Tajikistan: Building Capacity for Climate Resilience

Sovereign (Public) Project | 45436-001 Status: Active

This TA will enhance planning capacity for climate change adaptation at national and local levels, and within vulnerable sectors and vulnerable population groups. The TA will:

- Establish a climate modeling facility in the national hydrometeorological agency

- Develop climate change projections (dynamical downscaling) and climate impact assessments on water resources, energy, agriculture, transport and social development

- Introduce climate change science modules in one university academic curriculum

- Train government officials of which 30% women on climate change risk management,

- Support a process to formulate national and local adaptation plans

- Develop a knowledge management system to collate and disseminate data and information on climate change

- Establish a small grant facility to support adaptation initiatives in local communities

Project Details

Project Officer
Rive, Nathan A. Central and West Asia Department Request for information
  • Tajikistan
  • Agriculture, natural resources and rural development
Project Name Building Capacity for Climate Resilience
Project Number 45436-001
Country Tajikistan
Project Status Active
Project Type / Modality of Assistance Technical Assistance
Source of Funding / Amount
TA 8090-TAJ: Building Capacity for Climate Resilience
Strategic Climate Fund US$ 6.00 million
Strategic Agendas Environmentally sustainable growth
Inclusive economic growth
Drivers of Change Governance and capacity development
Sector / Subsector

Agriculture, natural resources and rural development - Agricultural policy, institutional and capacity development - Irrigation

Education - Secondary

Energy - Energy sector development and institutional reform

Transport - Road transport (non-urban)

Water and other urban infrastructure and services - Urban water supply

Gender Equity and Mainstreaming Gender equity

This TA will enhance planning capacity for climate change adaptation at national and local levels, and within vulnerable sectors and vulnerable population groups. The TA will:

- Establish a climate modeling facility in the national hydrometeorological agency

- Develop climate change projections (dynamical downscaling) and climate impact assessments on water resources, energy, agriculture, transport and social development

- Introduce climate change science modules in one university academic curriculum

- Train government officials of which 30% women on climate change risk management,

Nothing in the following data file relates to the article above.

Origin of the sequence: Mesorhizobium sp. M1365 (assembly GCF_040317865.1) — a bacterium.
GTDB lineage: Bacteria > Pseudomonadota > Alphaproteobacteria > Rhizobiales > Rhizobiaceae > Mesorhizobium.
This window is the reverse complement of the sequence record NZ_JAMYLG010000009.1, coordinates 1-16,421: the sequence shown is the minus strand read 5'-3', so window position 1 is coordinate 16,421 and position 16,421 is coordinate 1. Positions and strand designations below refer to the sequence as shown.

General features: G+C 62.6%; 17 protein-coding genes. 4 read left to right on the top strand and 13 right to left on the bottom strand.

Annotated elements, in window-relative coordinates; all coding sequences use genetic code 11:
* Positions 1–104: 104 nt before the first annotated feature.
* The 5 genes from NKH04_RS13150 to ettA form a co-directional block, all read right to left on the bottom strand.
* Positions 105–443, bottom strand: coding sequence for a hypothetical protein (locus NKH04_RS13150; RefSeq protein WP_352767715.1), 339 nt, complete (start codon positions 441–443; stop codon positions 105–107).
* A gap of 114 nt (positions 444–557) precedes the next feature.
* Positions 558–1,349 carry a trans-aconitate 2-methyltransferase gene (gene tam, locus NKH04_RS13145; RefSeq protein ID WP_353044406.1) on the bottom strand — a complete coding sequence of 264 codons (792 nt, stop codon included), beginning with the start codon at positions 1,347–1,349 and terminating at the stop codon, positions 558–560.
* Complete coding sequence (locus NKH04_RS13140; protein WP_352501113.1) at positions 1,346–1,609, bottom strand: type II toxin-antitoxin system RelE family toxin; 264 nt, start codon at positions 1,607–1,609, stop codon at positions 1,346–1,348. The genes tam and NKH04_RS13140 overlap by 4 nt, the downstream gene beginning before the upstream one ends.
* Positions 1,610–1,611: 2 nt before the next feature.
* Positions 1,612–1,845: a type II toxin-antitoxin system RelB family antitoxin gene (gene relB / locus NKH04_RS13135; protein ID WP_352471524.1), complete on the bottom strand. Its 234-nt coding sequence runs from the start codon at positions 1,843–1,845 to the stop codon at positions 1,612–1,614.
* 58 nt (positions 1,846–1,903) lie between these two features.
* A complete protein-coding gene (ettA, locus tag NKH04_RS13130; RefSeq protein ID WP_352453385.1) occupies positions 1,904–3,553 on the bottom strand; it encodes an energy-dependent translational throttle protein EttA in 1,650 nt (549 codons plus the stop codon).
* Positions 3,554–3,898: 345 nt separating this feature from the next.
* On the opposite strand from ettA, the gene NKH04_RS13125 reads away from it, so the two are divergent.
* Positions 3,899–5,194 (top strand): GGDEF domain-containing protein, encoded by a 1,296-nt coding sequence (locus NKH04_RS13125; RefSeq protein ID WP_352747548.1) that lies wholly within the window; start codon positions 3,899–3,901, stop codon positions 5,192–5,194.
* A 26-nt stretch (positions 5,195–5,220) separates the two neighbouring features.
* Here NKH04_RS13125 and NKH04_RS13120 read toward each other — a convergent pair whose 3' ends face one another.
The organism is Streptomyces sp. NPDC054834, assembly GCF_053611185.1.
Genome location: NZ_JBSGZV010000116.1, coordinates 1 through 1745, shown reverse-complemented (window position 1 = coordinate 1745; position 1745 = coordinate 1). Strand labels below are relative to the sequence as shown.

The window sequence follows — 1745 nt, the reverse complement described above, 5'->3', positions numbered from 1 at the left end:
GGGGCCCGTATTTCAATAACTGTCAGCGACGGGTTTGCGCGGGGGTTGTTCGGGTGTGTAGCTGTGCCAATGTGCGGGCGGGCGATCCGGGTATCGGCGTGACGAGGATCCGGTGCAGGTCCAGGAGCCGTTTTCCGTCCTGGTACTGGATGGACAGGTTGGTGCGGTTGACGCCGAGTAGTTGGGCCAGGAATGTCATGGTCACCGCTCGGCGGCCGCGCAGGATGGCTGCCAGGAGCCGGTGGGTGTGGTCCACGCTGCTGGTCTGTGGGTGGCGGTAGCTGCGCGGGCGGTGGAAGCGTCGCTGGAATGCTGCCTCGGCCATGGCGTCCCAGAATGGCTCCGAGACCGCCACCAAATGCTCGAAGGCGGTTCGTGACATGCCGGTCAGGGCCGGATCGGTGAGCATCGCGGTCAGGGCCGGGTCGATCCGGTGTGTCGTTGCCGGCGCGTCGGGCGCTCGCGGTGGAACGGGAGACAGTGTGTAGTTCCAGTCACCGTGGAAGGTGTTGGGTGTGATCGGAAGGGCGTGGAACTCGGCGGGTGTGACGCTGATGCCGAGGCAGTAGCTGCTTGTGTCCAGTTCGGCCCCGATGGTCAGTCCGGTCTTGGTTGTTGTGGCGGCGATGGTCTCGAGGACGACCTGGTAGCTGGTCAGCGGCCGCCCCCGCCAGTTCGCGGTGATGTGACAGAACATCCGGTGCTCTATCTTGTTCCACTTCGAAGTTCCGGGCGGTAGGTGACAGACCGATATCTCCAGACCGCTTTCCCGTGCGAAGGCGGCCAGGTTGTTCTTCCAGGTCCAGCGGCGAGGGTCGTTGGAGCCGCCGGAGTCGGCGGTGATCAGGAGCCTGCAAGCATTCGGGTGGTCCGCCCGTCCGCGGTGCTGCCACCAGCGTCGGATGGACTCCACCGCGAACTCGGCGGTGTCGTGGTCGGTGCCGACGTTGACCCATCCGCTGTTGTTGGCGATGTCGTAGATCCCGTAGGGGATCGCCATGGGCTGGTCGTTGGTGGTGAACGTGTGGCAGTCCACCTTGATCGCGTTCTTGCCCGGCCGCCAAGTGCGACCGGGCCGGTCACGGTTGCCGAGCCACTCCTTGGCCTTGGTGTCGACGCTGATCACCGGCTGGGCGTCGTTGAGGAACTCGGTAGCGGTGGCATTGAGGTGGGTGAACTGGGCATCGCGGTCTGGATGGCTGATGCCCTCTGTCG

- Support a process to formulate national and local adaptation plans

- Develop a knowledge management system to collate and disseminate data and information on climate change

- Establish a small grant facility to support adaptation initiatives in local communities

- Develop and implement a monitoring, reporting and evaluation system to monitor progress and result under the PPCR

- Establish a national implementing entity to leverage funds for and implement adaptation projects.

Project Rationale and Linkage to Country/Regional Strategy

Tajikistan is one of the most vulnerable countries to the adverse effects of climate change in Central Asia , . Recognizing the country's high vulnerability to climate change, Tajikistan was chosen as one of the nine participating countries to the Pilot Program for Climate Resilience (PPCR). The Expert Group established under the PPCR to select developing countries from around the world ranked Tajikistan very high for its vulnerability to climate-induced disasters based on indicators that were strongly related to mortality and economic losses inferred from climate-related disasters. The capacity of institutions, communities and individuals to adapt to climate change was rated very low, based on the Human Development Index and other indicators strongly related to water and food security.

A recent study carried out by ADB and the Government of Tajikistan under the Technical Assistance TA7599 in the context of the PPCR shows that climate variability and extreme events are already a danger for Tajikistan. Higher temperatures and decreased snowfall experienced over the last few decades have affected droughts, avalanches, landslides, rockfalls and violent winds routinely destroy land, crops and infrastructure and, in the worst cases, lives. Future climate change will lead to further losses. Projected rise in temperature of up to 2o C by 2050 will result in glacial melt and early snow-melt leading to changes in the seasonality of runoff with consequent impacts on availability and stable supplies of water for agriculture, hydropower, and other uses including human consumption. Rise in temperature and changes in precipitation will increase the frequency of droughts, catastrophic flooding due to glacial lake outbursts, destabilizations of mountain slopes and more landslides and result in a progressive increase in economic losses and risk to the population, and reduce the ability of communities to move out of poverty. These adverse effects will be compounded by a projected 67% population growth over the 21st century and will exacerbate underlying socio-economic and environmental constraints (land degradation, crumbling infrastructure, increasing feminization of poverty, low debt sustainability and limited institutional capacity) that already threaten the sustainability of Tajikistan s economic, social and human development.